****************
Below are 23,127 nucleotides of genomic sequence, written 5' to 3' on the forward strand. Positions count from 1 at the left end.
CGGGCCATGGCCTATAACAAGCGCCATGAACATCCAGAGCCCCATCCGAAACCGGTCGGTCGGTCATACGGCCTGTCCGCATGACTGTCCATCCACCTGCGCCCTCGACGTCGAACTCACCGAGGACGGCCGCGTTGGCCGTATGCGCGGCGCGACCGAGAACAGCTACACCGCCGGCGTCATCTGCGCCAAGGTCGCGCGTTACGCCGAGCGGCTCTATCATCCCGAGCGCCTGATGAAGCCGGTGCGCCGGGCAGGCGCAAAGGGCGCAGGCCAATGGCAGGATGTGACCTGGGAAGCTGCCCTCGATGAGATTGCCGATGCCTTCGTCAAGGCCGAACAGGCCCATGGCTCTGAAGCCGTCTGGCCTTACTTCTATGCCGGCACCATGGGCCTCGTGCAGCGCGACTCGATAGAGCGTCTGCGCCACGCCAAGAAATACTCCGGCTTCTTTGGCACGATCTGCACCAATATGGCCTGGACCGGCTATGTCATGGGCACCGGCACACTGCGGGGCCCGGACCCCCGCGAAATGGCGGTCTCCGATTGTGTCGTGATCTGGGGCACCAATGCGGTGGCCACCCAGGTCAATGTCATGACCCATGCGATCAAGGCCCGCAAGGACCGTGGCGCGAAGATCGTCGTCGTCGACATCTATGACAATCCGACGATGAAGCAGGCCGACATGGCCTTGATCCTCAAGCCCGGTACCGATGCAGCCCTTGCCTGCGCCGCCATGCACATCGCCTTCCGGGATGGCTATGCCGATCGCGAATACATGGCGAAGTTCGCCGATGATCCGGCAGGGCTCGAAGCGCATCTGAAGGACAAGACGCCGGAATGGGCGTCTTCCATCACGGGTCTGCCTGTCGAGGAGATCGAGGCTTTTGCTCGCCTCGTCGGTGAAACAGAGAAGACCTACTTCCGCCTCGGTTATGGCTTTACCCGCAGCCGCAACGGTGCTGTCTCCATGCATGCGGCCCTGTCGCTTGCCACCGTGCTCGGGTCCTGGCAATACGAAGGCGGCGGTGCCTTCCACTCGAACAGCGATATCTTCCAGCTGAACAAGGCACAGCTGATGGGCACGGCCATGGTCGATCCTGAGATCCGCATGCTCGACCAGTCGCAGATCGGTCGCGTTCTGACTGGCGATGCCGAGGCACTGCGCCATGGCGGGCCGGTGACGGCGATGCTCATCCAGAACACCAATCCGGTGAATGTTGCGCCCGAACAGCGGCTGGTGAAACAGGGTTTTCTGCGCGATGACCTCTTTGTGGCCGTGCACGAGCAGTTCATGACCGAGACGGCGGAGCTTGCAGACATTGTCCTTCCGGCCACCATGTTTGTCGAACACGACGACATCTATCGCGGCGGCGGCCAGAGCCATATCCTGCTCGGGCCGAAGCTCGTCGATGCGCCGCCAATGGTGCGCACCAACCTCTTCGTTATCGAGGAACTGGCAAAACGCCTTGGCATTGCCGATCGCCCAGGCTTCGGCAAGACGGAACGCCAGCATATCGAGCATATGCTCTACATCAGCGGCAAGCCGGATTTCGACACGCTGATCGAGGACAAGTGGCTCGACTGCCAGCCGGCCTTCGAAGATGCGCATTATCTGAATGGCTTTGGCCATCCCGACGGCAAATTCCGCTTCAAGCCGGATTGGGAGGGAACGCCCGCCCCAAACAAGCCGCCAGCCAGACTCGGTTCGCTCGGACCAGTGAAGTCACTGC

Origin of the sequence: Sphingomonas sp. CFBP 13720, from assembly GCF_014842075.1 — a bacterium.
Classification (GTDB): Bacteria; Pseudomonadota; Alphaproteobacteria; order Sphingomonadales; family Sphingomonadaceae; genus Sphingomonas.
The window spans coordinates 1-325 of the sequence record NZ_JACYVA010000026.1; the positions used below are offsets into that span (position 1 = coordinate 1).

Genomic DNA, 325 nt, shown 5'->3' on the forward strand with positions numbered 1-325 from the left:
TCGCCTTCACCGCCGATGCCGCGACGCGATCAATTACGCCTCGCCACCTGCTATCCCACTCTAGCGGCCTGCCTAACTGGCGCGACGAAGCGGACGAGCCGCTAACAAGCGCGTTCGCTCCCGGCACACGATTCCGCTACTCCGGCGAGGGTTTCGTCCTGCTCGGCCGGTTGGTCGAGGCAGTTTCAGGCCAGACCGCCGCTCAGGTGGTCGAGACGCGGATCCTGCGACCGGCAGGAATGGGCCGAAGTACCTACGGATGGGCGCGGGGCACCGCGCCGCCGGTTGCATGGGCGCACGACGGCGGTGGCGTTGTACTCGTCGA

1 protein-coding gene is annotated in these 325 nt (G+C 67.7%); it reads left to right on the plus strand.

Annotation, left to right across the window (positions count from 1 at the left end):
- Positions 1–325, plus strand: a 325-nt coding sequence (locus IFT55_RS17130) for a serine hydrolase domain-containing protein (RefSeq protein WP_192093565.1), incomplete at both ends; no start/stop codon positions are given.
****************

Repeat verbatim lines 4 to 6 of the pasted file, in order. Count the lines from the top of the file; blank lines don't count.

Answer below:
Classification (GTDB): Bacteria; Pseudomonadota; Alphaproteobacteria; order Sphingomonadales; family Sphingomonadaceae; genus Sphingomonas.
The window spans coordinates 1-325 of the sequence record NZ_JACYVA010000026.1; the positions used below are offsets into that span (position 1 = coordinate 1).

Genomic DNA, 325 nt, shown 5'->3' on the forward strand with positions numbered 1-325 from the left: